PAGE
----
By Bronwyn Ison
Six-pack abs appears to be a fascination with Americans. Possessing rock-hard washboard abs is the goal amongst many. Truly one should be thinking, how do I maintain the muscles “springy and elastic,” in a well honed state?” A healthy muscle has this consistency. Many people get caught up in how many crunches or abdominal exercises they can do in one day. This is a misconception. You don’t need to have a six-pack to have healthy abs.
Fortunately our abdominals are a group of muscles that can be exercised everyday. Let’s take a look at the anatomy of our abdominals. The rectus abdominis is actually the 10-pack that runs from the pubic bone to the breastbone. This muscle helps us rise out of bed in the morning. This muscle is also the most superficial and visible of the four abdominal muscle groups. The internal and external obliques are on the sides of the torso and helps us bend and twist. Our oblique muscles are used in virtually every activity. Finally, the deepest layer of abdominal muscles is the transverse abdominus. The center of all of our movement stems from the transverse. The transverse abdominus is located horizontally underneath the rectus abdominis and the obliques. The transverse also function with the autonomic nervous system. I am a yoga instructor and those who attend my classes know I focus heavily on strengthening the abs. Yoga is excellent for training and building strength and healthy abs. Too many people think ab training is doing hundreds of crunches, which does nothing for flexibilty. The reality is, you should train for strength. You can actually shorten your muscles by only doing crunches or training for a six-pack. If you train in only one direction, you’re limiting your range of motion.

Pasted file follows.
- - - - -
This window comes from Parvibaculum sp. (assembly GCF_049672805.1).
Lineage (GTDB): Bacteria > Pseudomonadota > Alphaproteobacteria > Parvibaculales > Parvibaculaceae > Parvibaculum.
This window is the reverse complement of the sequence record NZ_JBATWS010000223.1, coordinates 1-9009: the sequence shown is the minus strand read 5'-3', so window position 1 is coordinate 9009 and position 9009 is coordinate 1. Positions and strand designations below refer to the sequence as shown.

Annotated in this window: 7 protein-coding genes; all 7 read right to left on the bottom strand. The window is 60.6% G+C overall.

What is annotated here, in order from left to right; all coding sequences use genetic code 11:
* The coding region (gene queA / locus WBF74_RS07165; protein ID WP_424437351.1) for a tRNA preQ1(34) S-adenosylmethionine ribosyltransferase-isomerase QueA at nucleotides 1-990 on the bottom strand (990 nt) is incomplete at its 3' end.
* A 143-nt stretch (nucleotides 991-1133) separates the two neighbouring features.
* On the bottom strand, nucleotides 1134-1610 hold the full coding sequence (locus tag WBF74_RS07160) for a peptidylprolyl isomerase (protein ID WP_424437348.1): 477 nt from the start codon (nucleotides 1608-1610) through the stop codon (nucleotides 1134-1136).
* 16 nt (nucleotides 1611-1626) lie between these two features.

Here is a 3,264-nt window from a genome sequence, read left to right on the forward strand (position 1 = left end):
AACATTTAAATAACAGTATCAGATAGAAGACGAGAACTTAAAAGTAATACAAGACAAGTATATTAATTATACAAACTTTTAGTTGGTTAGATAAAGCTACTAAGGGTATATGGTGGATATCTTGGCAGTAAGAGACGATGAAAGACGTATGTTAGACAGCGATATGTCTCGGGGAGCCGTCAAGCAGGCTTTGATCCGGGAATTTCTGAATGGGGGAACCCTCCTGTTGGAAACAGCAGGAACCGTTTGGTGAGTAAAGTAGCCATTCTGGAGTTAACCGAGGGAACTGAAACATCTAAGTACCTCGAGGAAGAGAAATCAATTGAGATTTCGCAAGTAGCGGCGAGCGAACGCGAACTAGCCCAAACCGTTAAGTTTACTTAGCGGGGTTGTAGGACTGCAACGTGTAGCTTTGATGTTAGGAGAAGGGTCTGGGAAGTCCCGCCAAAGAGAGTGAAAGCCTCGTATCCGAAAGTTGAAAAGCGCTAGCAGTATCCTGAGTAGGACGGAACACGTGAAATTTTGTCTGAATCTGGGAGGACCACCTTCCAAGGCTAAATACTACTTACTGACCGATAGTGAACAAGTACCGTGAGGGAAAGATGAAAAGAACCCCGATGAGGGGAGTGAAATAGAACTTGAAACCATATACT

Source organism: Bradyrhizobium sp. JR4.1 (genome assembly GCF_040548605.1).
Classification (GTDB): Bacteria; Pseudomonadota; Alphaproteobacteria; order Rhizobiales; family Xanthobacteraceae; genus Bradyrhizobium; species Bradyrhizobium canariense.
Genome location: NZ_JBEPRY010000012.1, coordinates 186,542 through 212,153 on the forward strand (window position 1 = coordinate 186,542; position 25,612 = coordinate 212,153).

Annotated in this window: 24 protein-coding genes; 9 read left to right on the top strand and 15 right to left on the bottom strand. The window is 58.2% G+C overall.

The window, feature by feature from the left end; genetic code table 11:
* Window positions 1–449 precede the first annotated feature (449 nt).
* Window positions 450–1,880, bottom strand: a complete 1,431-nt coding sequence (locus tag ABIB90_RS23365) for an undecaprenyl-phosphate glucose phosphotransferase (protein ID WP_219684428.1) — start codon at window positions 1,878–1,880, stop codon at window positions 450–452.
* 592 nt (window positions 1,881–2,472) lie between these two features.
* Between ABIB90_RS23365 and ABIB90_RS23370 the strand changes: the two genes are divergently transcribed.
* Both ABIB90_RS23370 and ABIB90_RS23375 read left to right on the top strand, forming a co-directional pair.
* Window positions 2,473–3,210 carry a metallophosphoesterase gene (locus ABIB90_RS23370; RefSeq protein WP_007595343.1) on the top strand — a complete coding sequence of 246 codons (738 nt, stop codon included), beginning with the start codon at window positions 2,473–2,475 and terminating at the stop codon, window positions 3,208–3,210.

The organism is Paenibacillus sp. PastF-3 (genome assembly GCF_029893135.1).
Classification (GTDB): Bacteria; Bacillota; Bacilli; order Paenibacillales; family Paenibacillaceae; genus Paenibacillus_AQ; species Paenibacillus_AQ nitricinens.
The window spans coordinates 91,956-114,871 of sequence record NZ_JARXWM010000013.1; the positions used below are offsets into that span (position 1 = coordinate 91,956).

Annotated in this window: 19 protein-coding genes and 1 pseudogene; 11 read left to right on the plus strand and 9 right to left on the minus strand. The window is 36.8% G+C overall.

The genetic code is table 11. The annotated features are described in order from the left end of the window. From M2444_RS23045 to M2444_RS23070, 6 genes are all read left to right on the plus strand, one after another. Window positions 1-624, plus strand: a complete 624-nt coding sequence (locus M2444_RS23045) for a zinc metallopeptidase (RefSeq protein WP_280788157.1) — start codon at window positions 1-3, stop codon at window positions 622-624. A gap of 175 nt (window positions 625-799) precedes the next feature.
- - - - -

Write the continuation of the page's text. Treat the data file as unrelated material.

Some would say our abdominals speak volumes to our mental health as well. You know when you get a gut feeling about something. Research tells us we hold a lot of anxiety in the abdominal region. Working the abdominals may help relieve some of this tension. As we know physical activity can relieve stress, tension, and anxiety. Connecting with your center may assist with understanding and listening to your gut feelings.
Utilizing proper breathing while performing abdominal exercises will be essential for how you strengthen and tone this region. In my experience as a yoga instructor, I have learned many students are troubled when trying to identify their lower belly. The area from the pubic bone to the navel is challenging to identify because it’s an area not verbally expressed by many teachers or coaches. This area can also be referred to as the “sleepy area” of the abdominals. This area can be awakened with specific exercises and breathing techniques.
Understanding and developing your core strength is one thing. Most importantly, maintaining the strength by being consistent in your exercises is paramount. Mix up your exercises so you don’t lose interest. I generally refer to our abdominal region as a corset. It supports your organs and your spine. Think healthy abs, healthy spine, healthy body and mind.
Bronwyn Ison is the owner of Evolve Yoga. www.e-volveyoga.com 760.564.YOGA